7 Things: Finales #5 – GCB

As soon as it started changing names, it was pretty clear that GCB wasn’t going to have a long run at ABC. Not because the good Christians who were against the notion that there are, in fact, bitches amongst them had a valid point, but because networks are notorious for bowing to any type of pressure. They literally do want everyone to like them. Which is why they changed “bitches” to “belles” before realizing that was just stupid, and then switched to an inoffensive acronym that pretty much ensured that any person who didn’t already know about the show – or why it lacked a real name – would have no clue what it was about.

You would think that all of the silly controversy, especially the fact that Newt Gingrich used the show as proof that there is a “war against Christianity” in this country, would have sent it rocketing up the ratings. But while ratings were decent, they weren’t phenomenal, and it was going to take phenomenal ratings for a show with this many women on it to get renewed. That’s not “whiny feminist” talk, by the way. ABC has been trying to attract male viewers for the past few years, and since their most popular shows have largely female audiences, they are looking for female-led shows just-on-the-borderline enough to cancel.

There’s a reason that, when it came time for ABC to renew, they had three shows they were deciding between and they were all female-led. GCB just happened to get kicked instead of Body of Proof or Scandal, despite the fact that GCB performed better than both in that all-important 18-49 demographic that they have used as an excuse to cancel many a good show. I’m not sure why the rules flip-flop from season to season, but so is the way of things.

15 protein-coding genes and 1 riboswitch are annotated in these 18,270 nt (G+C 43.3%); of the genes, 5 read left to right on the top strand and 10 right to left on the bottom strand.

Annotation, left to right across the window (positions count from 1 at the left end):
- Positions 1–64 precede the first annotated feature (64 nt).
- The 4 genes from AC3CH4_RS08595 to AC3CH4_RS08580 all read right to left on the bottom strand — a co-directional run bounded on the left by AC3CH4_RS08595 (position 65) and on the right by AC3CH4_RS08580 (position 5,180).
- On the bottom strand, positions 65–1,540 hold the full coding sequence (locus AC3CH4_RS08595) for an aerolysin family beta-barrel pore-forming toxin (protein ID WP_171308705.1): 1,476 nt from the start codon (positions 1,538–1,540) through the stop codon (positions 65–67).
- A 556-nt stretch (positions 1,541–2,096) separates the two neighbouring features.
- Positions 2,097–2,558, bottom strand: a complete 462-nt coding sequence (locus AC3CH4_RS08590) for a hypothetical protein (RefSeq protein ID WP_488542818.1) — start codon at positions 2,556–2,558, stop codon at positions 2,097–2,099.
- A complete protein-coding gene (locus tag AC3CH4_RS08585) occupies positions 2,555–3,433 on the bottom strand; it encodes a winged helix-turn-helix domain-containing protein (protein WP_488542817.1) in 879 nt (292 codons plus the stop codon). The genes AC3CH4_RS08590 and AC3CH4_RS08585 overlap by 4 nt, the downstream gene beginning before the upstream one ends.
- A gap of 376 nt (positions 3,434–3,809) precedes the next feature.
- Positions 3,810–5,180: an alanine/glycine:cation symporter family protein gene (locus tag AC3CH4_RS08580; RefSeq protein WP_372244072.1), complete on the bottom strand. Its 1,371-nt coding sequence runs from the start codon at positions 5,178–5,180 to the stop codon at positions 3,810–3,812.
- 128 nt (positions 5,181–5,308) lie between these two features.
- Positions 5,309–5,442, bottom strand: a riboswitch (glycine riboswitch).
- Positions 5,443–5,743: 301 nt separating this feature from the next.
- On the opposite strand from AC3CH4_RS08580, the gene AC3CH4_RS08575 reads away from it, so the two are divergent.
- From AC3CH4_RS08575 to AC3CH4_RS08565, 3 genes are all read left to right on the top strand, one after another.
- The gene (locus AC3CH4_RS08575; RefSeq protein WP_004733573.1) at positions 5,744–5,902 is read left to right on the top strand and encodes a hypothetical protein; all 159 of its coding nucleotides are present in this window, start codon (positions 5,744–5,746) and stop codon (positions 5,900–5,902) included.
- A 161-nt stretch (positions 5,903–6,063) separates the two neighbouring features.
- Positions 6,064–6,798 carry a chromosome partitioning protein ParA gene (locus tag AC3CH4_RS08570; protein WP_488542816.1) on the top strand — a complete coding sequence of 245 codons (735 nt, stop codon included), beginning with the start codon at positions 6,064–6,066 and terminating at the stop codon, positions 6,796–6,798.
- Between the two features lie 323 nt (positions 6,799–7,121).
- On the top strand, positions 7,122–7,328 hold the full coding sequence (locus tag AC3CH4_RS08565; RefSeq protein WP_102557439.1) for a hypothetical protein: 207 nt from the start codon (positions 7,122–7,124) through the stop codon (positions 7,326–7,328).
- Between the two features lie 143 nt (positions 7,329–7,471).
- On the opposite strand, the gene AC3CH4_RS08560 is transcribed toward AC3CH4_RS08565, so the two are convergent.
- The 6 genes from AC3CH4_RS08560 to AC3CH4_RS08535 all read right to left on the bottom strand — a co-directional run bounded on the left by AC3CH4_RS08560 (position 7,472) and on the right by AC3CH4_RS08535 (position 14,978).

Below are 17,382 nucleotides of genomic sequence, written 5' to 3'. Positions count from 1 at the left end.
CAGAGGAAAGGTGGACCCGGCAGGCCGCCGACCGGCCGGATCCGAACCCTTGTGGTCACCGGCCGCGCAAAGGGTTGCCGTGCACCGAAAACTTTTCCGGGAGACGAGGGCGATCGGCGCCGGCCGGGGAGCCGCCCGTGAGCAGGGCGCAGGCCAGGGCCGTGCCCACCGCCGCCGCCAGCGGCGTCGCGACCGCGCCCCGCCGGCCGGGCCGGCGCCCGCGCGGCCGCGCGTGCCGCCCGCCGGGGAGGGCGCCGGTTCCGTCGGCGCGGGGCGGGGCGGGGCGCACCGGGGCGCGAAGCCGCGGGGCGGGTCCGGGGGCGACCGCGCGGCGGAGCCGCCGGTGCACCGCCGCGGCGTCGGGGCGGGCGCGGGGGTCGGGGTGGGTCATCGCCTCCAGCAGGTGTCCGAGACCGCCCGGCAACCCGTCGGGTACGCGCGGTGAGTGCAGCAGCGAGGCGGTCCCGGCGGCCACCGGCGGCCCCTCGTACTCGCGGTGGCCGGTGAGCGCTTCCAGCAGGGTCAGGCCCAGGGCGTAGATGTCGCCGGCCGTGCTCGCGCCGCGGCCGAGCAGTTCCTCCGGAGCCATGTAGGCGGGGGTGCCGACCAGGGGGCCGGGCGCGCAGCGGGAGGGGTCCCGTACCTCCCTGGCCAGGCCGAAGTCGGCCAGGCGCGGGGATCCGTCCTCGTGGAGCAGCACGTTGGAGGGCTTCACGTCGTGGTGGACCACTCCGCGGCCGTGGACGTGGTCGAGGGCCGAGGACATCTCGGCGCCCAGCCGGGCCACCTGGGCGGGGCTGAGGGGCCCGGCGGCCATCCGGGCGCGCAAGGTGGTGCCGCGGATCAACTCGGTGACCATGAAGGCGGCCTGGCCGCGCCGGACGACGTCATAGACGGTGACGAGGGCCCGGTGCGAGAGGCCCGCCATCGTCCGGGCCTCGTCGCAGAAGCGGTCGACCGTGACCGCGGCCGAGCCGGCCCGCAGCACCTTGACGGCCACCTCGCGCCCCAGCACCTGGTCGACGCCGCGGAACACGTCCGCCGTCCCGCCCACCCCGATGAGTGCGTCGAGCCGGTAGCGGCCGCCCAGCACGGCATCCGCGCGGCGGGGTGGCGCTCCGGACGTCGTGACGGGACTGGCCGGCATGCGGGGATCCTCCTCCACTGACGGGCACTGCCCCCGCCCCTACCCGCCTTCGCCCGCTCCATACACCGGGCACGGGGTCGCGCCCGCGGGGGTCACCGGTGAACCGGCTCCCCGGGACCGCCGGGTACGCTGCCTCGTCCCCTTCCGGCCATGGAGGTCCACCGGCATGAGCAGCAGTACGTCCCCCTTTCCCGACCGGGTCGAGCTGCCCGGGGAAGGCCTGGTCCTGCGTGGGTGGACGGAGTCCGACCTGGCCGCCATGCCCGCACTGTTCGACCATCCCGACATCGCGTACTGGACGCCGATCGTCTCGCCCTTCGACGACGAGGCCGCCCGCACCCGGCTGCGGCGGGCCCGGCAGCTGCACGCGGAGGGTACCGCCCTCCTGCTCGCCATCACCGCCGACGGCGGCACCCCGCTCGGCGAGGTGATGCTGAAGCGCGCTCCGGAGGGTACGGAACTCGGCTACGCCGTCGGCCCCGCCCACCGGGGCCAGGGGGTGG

But for ten episodes, GCB did its thing, being unexpected and funny and exposing Christian hypocrisy in every episode.

Oh yeah, they did that.

Was the show anti-Christian? Not so much. Did it make the running point that the way in which Christians behave on Sunday morning isn’t indicative of their behavior the rest of the week? Yes, it certainly did accomplish that.

GCB was not created to be a deep, thought-provoking drama. It was meant to be funny. It was meant to entertain. And it did. Right up until the finale. Which had Sandra Bernhard. A casting decision of which I approve.

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